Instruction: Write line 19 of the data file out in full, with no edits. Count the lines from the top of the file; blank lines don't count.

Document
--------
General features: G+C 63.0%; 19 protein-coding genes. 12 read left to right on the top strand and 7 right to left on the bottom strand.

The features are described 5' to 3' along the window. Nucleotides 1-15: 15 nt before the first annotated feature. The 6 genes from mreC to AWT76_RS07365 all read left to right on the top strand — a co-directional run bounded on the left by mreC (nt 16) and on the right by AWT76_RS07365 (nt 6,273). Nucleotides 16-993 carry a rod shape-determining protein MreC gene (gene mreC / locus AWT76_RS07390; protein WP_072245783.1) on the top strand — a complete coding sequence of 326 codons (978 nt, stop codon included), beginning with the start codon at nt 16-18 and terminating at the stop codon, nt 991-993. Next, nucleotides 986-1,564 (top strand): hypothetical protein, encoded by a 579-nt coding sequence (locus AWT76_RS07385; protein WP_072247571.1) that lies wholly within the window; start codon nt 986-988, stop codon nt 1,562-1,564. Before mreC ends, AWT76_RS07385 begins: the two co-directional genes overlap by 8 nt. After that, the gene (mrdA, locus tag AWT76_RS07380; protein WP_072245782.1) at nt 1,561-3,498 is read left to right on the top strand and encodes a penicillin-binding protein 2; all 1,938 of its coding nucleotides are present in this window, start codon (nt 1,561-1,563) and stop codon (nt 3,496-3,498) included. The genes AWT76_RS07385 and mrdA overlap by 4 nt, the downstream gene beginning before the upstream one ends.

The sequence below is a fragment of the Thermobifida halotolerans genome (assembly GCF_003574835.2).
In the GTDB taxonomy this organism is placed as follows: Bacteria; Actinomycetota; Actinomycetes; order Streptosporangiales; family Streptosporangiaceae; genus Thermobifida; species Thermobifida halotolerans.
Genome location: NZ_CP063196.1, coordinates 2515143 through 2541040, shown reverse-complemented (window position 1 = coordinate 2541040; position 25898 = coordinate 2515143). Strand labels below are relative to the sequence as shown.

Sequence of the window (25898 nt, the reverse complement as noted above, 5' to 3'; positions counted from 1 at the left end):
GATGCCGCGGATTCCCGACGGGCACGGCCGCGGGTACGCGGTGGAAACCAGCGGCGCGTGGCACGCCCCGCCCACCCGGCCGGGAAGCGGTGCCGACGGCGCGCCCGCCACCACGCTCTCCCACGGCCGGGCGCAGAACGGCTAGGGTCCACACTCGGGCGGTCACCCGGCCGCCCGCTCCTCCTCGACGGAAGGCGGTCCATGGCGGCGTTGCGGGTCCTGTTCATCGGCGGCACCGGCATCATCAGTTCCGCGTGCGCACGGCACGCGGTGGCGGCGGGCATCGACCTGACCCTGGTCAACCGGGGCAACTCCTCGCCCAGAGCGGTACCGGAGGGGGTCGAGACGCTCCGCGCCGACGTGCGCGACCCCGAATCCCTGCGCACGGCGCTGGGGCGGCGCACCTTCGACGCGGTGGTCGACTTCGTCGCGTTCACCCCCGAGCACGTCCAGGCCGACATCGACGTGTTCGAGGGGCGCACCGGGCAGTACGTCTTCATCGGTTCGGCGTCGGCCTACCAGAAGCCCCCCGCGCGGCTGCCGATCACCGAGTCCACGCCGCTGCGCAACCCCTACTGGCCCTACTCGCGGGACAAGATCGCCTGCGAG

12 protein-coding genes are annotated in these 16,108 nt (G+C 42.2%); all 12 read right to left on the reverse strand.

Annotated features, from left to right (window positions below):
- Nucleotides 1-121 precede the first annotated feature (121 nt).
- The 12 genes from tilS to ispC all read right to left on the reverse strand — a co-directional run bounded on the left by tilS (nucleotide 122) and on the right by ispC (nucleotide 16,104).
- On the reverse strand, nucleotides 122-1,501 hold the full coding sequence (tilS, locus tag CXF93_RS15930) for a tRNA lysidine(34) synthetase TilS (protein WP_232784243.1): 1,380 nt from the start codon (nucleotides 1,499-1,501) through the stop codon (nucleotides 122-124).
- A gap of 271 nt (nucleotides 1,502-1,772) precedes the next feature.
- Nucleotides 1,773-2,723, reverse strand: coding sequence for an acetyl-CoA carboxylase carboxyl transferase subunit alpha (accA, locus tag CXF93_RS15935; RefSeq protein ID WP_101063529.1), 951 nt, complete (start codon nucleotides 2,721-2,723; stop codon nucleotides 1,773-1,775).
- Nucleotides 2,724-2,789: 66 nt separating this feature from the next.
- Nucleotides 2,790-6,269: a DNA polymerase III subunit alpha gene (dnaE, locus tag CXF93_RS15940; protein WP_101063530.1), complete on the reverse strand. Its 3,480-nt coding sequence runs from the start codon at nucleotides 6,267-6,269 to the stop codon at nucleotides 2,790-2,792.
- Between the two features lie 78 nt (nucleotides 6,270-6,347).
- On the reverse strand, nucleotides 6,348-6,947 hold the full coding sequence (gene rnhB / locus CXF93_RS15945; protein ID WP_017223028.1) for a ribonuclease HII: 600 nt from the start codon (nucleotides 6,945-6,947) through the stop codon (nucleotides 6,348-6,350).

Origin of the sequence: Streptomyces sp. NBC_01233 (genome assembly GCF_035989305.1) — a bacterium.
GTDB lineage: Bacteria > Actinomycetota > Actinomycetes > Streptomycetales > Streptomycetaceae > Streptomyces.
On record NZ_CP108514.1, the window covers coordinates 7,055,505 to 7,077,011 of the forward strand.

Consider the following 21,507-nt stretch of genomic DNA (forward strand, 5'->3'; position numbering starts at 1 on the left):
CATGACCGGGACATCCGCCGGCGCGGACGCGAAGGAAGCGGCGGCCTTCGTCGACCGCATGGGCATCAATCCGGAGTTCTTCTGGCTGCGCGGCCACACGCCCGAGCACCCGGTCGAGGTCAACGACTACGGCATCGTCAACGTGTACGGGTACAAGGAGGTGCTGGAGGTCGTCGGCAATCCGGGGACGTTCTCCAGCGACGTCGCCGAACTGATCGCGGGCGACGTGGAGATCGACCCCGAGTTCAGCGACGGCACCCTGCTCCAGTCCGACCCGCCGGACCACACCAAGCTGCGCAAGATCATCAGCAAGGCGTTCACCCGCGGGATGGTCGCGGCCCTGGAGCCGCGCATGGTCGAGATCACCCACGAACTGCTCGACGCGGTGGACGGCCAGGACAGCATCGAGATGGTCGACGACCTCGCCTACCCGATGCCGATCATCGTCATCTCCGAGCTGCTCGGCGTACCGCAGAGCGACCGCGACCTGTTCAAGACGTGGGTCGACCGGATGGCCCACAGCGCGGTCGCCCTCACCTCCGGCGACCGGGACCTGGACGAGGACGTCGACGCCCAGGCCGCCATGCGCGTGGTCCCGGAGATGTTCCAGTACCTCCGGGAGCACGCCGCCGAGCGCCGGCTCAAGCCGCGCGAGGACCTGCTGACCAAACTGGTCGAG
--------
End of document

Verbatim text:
Origin of the sequence: Streptomyces sp. NBC_01233 (genome assembly GCF_035989305.1) — a bacterium.